Guest blog by Alisha Harris, marine biology and oceanography student at University of Plymouth and NMP intern.

After being a sea lover from the minute I could swim, I found a love for diving at the age of nine and from there I knew I wanted a job to do with the sea one day. When the time came to choose which university I wanted to study at, it was a no-brainer to choose Plymouth. People always ask me why Plymouth when it so far from my hometown, but I know I would never want to move back, despite it being on the Norfolk coastline!

I chose marine biology and oceanography at the university, the first year I moved down was 2019/ 202 in the middle of the lockdowns. Everything was online, the only time I would go out would be for my hour walk. It was those short and sweet walks where I would get out to explore Plymouth more. Walking up to Plymouth Hoe and along the Barbican is where I fell in love with Plymouth. I started open water swimming which I wouldn’t dream of in the waters at home, trust me it’s nicer here!

After a few months of settling in and getting to go out on the boats with the university, I got to see Plymouth from such a beautiful angle. The sea life here is incredible, even just rock pooling you can see some really cool species! Like this guy in the picture below, a cushion star…. And who doesn’t love a starfish! We got to look at this guy but we always put them straight back, though if you’re not studying them you should let them do their thing where they are. He was found near Devils Point.

Cushion Star

From a boat you get to see Plymouth in a really charming way, especially if it’s not raining. You can see how peaceful it is looking towards Jennycliff from Plymouth Sound. Thanks to the projects which are ongoing in the National Marine Park such as seagrass restoration and efforts to protect the wildlife and tranquillity of Plymouth Sound everyone can enjoy it in different ways and for the future. I think my favourite place to go swimming and rock pooling would be Devils Point, mainly because once you’ve finished you can walk around to Royal William Yard to grab a drink or bite to eat, and look around some of the shops which are within the old and historic buildings.

Another thing I’ve recently tried and want to continue is paddle boarding although I’m not that good at it yet and still fall in, like you can see in the picture below, it’s still so much fun! I’m lucky to be confident in the water and know about water safety and where to find the nearest life-saving devices by the water’s edge so it’s always good to make sure you do too.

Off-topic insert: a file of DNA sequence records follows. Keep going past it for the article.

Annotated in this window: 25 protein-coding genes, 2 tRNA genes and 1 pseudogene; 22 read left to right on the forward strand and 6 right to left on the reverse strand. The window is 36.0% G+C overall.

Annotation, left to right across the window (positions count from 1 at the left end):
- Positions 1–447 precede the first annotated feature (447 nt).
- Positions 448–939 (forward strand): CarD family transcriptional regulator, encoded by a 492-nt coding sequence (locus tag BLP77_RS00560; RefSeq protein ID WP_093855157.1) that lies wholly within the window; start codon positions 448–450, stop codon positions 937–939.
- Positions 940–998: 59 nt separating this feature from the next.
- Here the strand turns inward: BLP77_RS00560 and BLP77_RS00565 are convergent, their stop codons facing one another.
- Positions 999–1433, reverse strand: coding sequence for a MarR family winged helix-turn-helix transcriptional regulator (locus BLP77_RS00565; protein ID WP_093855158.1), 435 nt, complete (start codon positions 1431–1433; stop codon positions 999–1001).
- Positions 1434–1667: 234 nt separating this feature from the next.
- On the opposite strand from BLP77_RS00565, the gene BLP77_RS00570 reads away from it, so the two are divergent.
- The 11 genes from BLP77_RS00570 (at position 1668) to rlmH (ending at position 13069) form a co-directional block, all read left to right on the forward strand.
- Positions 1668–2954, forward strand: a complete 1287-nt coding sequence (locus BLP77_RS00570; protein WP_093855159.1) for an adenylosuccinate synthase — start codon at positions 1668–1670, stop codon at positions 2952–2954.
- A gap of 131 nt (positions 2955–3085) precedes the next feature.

Alisha paddle boarding

If you’re not a fan of swimming or water sports I get that too. Both my boyfriend and mum are not fans of swimming, but they never miss an opportunity to come down to the shore. We sometimes have a walk down to go rock pooling and sometimes just sit down by the sea and watch the boats go by with a barbeque or a lunch. I love going for a walk with them along the Hoe and sitting with an ice cream by the old small harbour at West Hoe. Often you can see people fishing off there, i’m nosey and like to have a chat and see what they’ve caught, I think that the people of Plymouth are always really friendly and like to have a chat too.

There are plenty of enjoyable walks around Plymouth and you’re never too far from the water’s edge whether it’s from the rivers such as the Tamar or the Plym which run into Plymouth Sound. I enjoy the walks on Dartmoor and there are a few only five minutes out of Plymouth, like this one near Plympton.

Plympton Woods

Therefore, the reason I would never move back to Norfolk is because of how beautiful just a small area can be even though a busy city is adjoined to it. I feel that the importance of looking after the nature around Plymouth is appreciated and supported by people in Plymouth, and I love the sense of community which it brings. Yes, there are lovely places in Norfolk however I think the community of Plymouth, the beauty, history, and the opportunities in Plymouth are far greater, and that’s why I would never go back.